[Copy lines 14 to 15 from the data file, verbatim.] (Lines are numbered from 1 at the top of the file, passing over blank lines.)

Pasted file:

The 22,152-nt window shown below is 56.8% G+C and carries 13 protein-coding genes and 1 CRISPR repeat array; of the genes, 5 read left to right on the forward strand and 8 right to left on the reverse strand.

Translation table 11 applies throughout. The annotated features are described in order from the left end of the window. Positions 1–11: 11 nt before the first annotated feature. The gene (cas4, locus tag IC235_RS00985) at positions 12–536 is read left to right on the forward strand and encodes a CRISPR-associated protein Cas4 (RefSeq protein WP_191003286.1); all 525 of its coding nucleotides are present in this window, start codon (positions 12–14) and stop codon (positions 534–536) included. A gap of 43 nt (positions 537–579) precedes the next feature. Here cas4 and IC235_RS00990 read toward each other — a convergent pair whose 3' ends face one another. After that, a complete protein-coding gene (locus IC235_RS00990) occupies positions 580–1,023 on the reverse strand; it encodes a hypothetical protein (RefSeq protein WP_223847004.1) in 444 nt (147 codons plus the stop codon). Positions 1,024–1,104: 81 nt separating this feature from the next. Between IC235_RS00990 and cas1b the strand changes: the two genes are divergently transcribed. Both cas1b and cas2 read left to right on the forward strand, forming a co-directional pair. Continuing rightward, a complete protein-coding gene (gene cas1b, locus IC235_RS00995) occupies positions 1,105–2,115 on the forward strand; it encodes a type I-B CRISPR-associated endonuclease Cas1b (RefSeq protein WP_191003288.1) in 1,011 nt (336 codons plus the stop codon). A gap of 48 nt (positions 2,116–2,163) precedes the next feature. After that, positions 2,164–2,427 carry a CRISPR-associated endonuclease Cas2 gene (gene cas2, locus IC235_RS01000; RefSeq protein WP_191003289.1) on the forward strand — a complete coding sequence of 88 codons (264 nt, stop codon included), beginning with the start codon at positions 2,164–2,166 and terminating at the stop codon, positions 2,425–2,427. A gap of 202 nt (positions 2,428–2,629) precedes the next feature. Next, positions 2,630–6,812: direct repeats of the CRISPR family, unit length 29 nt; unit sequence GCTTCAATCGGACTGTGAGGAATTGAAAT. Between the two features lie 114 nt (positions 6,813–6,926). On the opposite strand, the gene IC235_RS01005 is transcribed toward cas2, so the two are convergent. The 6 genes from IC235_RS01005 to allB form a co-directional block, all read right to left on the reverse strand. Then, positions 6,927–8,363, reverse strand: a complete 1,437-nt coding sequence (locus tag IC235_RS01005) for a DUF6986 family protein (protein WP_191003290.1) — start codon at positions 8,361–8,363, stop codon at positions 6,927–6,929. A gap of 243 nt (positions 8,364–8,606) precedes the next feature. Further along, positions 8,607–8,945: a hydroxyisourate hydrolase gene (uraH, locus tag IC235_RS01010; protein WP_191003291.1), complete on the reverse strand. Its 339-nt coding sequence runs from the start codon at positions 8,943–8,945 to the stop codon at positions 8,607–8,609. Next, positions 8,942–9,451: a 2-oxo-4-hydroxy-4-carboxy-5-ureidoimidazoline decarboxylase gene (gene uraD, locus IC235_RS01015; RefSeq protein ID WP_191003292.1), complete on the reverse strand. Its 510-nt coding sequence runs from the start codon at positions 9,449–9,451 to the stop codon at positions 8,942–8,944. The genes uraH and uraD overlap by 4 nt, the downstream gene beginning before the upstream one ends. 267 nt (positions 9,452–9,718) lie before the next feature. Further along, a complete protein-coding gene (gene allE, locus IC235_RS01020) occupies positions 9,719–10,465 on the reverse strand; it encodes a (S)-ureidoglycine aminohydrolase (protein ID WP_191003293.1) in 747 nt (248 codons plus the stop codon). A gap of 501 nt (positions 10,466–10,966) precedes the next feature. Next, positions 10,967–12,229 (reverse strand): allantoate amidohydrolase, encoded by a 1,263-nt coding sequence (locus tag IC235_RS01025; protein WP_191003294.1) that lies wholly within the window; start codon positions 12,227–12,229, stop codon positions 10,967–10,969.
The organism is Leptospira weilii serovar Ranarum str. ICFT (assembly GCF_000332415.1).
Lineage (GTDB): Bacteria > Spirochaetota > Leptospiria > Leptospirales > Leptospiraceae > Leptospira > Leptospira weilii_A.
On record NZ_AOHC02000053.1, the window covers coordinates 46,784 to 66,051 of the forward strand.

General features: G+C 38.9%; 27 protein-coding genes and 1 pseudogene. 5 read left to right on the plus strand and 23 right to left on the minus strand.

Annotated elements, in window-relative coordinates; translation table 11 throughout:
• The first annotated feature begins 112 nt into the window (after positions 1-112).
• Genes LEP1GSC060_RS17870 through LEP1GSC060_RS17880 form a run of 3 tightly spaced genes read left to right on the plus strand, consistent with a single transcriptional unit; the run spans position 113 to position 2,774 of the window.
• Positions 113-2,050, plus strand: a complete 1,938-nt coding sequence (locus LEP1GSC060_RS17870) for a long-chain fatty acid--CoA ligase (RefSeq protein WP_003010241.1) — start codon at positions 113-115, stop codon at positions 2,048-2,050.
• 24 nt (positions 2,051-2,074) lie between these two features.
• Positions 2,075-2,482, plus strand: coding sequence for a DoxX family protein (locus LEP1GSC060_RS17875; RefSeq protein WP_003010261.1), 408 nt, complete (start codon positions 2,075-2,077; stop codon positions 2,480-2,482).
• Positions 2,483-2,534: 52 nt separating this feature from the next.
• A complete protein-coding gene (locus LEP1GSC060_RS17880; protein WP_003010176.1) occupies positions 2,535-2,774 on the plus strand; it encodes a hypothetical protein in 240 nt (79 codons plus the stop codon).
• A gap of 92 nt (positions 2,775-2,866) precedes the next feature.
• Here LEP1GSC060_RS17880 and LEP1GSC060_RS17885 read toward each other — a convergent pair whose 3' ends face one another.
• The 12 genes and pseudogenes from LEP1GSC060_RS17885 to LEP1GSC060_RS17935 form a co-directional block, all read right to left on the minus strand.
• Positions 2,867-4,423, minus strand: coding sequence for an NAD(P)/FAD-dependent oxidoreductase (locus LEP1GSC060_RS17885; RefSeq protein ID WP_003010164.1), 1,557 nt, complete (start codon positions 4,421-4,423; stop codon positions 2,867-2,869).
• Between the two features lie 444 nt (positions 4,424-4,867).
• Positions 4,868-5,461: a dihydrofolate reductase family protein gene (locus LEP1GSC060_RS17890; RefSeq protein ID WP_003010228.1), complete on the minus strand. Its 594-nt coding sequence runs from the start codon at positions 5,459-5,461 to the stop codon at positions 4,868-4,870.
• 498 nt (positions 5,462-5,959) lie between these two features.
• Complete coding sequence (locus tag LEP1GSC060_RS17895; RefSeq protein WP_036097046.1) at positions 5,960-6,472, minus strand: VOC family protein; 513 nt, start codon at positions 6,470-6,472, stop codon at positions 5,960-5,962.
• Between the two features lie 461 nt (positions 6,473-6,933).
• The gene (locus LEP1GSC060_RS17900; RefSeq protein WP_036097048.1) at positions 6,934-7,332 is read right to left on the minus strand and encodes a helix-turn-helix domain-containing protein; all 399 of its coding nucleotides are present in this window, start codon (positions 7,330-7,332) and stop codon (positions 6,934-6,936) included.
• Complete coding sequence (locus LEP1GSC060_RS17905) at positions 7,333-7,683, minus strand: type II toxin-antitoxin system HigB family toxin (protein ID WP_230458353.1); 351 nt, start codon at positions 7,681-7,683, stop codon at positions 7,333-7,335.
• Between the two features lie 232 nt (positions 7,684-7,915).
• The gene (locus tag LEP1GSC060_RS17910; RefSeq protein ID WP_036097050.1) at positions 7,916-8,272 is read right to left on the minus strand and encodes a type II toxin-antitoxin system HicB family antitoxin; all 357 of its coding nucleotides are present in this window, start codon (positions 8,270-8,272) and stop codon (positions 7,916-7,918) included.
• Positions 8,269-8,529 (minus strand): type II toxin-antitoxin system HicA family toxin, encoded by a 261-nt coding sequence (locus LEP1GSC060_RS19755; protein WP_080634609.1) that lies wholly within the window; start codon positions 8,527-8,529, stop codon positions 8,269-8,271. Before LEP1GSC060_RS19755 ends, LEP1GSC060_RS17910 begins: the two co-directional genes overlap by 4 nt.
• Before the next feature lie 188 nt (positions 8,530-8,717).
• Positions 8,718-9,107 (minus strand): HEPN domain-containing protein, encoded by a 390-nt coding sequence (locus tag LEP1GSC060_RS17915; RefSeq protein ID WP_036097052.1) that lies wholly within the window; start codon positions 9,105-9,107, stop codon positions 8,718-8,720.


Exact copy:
• A complete protein-coding gene (locus LEP1GSC060_RS17880; protein WP_003010176.1) occupies positions 2,535-2,774 on the plus strand; it encodes a hypothetical protein in 240 nt (79 codons plus the stop codon).
• A gap of 92 nt (positions 2,775-2,866) precedes the next feature.